Monday, January 30, 2017

No Apology: Syria, Interrupted (Part 2)



In a previous essay, I stated that Russian military help to the Syrian State was a response to a direct threat from the United States to attack Syrian armed forces, that I understood the Syrian uprising since 2011 as an instance of the ongoing program of regime change via jhiadi forces driven by the United States and its allies, and that, as a result, the Syria-Russia alliance was a necessary, legal, and legitimate defense of state sovereignty and independence that averted an impending victory of those foreign-sponsored jihadi forces. I found this interruption of imperialist chaos state destruction to be a net positive for the world, and a result I welcomed as a leftist.  I’ll call this the “anti-imperialist” position.

I also said that I recognized there are leftists out there committed to democracy, social justice, and anti-imperialism (excluding here obvious partisans of American exceptionalism, Zionism, and Euro-American capitalist globalism) who can disagree with my position as a matter of political analysis and judgement, but that—as I would explain in a later post—I disagreed vigorously with some of the spurious rhetorical tactics used to attack positions like mine and defend the alternative. Here’s that explanation.

Tuesday, January 24, 2017

Syria, Interrupted
Game Change

CBC News

The recapture of Aleppo by the Syrian Arab Army and its allies marks a turning point not only in the conflict in Syria, but also in the dynamic of international conflict. For the first time since the dissolution of the Soviet Union, the rolling imperial engine of regime change via American-led military intervention has been stopped in its tracks. To be sure, it’s certainly not out of service, even in Syria, and it will seek and find new paths for devastating disobedient countries, but its assumed endgame for subjugating Syria has been rudely interrupted. And in our historical context, Syria interrupted is imperialism interrupted.


Let’s remember where things stood in Syria seventeen months ago. After a four-year campaign, directed by the United States, thousands of jihadis in various groups backed by the US/NATO, the Gulf monarchies, Turkey and Israel, were on the offensive. ISIS occupied Palmyra, Raqqa, and swaths of territory, and was systematically raping, beheading, and torturing Syrian citizens and looting and destroying the country’s cultural treasures. Al-Qeada/al-Nusra had triumphantly poured into the eastern part of Aleppo, Syria’s largest city (and one of the oldest inhabited cities in the world), were beheading and crucifying their newly-subjugated Syrian captives, and were beginning their siege of the larger and more populous part of that city. Turkey had commenced military operations on Syrian territory against Kurdish forces (who had won significant victories against ISIS), and was enabling the transit of foreign jihadis into Syria and convoys of ISIS oil through its territory. Against these dispersed offensives, the Syrian Arab Army was undermanned and overstretched.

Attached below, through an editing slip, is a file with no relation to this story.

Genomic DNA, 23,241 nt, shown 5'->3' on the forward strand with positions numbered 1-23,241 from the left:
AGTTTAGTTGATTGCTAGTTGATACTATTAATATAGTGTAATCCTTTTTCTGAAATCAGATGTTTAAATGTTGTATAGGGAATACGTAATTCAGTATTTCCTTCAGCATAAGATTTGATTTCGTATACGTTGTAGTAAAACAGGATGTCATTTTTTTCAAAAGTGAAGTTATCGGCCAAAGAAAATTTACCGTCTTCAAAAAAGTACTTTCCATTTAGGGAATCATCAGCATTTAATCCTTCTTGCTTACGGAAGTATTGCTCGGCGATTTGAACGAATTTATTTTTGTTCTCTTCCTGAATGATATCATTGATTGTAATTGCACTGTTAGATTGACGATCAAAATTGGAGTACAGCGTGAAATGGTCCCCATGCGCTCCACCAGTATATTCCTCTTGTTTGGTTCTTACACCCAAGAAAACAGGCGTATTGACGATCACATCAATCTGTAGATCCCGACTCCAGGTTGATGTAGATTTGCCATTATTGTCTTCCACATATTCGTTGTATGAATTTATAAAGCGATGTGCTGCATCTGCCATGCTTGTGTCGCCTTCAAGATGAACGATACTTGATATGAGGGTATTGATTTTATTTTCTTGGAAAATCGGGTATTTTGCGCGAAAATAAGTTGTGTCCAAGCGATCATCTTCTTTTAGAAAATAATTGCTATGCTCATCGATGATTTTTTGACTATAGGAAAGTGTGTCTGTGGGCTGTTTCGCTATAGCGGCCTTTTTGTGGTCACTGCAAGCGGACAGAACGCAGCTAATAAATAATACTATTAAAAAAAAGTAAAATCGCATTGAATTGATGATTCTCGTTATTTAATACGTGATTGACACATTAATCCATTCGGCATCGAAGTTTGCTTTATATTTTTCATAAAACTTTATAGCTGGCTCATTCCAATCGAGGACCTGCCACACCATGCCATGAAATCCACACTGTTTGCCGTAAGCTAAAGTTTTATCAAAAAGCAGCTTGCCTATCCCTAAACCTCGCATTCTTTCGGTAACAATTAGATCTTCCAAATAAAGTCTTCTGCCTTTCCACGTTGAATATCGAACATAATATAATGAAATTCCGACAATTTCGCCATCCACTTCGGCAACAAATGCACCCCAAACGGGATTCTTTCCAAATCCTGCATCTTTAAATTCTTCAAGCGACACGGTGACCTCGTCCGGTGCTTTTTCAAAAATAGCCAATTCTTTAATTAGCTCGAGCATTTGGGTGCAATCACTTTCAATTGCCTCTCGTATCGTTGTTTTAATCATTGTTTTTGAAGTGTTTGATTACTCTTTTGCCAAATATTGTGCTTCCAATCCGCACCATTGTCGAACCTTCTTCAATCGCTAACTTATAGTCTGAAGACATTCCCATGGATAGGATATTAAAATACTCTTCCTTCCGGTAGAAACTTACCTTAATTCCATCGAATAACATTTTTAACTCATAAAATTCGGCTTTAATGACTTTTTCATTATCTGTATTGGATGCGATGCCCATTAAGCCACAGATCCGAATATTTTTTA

As John Kerry himself later admitted, in a meeting with Syrian opposition, the Obama administration saw the ISIS advance as a positive development: “[W]e know that this was growing, we were watching, we saw that DAESH [ ISIS] was growing in strength, and we thought Assad was threatened. [We] thought, however, we could probably manage that. Assad might then negotiate.”(By “negotiate,” Kerry meant “capitulate”—negotiate the terms of his abdication.) For the Serious People in Washington, this—the impending takeover of Syria by ISIS and Al-Qaeda jihadis—meant things were going swimmingly. (Al-Nusra was at the time—and still is, less officially—the affiliate of Al-Qaeda in Syria.) As Daniel Lazare pointed out: “After years of hemming and hawing, the Obama administration has finally come clean about its goals in Syria.  In the battle to overthrow Bashar al-Assad, it is siding with Al Qaeda…[R]ather than protesting what is in fact a joint U.S.-Al Qaeda assault, the Beltway crowd is either maintaining a discreet silence or boldy hailing Al Nusra’s impending victory as ‘the best thing that could happen in a Middle East in crisis.’”

You read that right. As one al-Nusra commander said: "We are one part of al-Qaeda…The Americans are on our side.”

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